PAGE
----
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    Cabinet wants to encourage working from home through guide

    In order to curb the spread of the coronavirus, the cabinet of the Dutch government has asked people to work from home as much as possible. To help employers and employees in doing so, the cabinet has set a number of criteria together with its social partners.

    Research by TNO and RIVM (the Netherlands National Institute for Public Health and the Environment) shows that most people comply with the urgent advice by the cabinet to work from home. Earlier, outgoing minister Koolmees of the Ministry of Social Affairs and Employment promised to set general criteria for working from home together with employers’ and staff associations. The minister has recently announced that these criteria have now been set.

    Taking away any uncertainties with respect to working from home

    These criteria, which have been included in a guide (see: (pdf), in Dutch), should take away any uncertainties with respect to working from home and help employers and employees decide whether work can be done from home or not. The guide includes tips on setting up an appropriate home office, how to alternate between work and private life and how to have enough social interaction while working.
    The general criteria are meant as a directive for individual employers and employees. It is the employer’s responsibility to set up the policy for working from home in collaboration with the works council and/or employee representation.

    Employer must create a safe workplace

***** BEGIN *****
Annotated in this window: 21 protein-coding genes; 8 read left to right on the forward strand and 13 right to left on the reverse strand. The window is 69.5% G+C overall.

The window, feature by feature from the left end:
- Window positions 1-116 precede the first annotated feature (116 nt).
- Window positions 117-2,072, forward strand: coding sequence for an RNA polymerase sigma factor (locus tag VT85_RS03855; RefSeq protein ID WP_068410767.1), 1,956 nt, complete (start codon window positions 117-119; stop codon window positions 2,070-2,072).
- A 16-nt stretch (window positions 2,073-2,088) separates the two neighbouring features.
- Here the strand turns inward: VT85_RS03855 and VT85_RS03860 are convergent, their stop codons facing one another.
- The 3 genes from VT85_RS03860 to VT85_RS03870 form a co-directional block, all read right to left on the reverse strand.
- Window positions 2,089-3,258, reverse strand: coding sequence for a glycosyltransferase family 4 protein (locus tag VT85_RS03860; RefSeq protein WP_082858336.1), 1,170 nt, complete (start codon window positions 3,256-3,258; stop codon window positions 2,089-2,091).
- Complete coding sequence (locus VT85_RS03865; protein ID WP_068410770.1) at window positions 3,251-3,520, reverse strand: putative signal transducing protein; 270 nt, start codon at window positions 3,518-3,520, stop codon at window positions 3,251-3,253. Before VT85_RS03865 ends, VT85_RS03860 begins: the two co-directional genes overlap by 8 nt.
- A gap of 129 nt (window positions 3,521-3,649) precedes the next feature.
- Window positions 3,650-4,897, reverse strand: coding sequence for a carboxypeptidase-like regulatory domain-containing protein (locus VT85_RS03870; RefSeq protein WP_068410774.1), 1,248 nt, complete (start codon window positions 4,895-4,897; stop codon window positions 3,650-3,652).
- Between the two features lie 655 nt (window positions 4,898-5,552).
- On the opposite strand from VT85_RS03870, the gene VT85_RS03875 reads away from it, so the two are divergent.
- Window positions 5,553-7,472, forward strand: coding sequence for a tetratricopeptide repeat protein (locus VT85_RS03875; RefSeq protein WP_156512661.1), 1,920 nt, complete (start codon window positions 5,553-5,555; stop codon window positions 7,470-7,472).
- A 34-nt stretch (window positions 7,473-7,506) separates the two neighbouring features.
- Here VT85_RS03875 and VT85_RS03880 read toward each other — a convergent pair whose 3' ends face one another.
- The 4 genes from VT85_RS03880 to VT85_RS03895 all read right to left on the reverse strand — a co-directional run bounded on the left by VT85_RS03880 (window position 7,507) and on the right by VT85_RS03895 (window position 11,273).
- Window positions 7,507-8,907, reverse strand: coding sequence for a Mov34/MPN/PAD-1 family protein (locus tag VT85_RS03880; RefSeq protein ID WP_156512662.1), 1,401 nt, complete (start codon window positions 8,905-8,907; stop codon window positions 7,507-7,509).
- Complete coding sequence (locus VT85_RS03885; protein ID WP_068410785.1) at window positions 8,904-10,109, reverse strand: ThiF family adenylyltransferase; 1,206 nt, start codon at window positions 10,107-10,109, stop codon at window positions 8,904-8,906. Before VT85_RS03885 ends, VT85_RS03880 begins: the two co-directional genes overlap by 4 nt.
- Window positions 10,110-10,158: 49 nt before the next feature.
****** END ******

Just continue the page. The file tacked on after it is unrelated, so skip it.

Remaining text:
Of course, not all employees are able to do their work from home, either due to the nature of the job or because the mental health of the employee makes working on site a better choice. In such instances, the employer must create a safe workplace based on health and safety regulations. Moreover, the employer must ensure the workplace complies with the coronavirus measures implemented by the RIVM.

    More employees can work from home

    Minister Koolmees states that the most recent figures published by the RIVM show that 71% of employees work entirely from home if possible. Nonetheless, this percentage can be increased. About 9% of employees should be able to work from home more often than they do now. By means of the aforementioned guide with the criteria, the cabinet hopes to convince more employees to work from home.

    Inspectorate to act

    It is of course the responsibility of the employer – by discussing so with the employees – to assess whether or not working from home is necessary. Not doing so is not a violation of the law. However, if the workplace does not comply with the coronavirus measures and thereby poses a hazard to the health and safety of employees, the Inspectorate of the Ministry of Social Affairs and Employment (‘Inspectie SZW’ in Dutch) will act accordingly.

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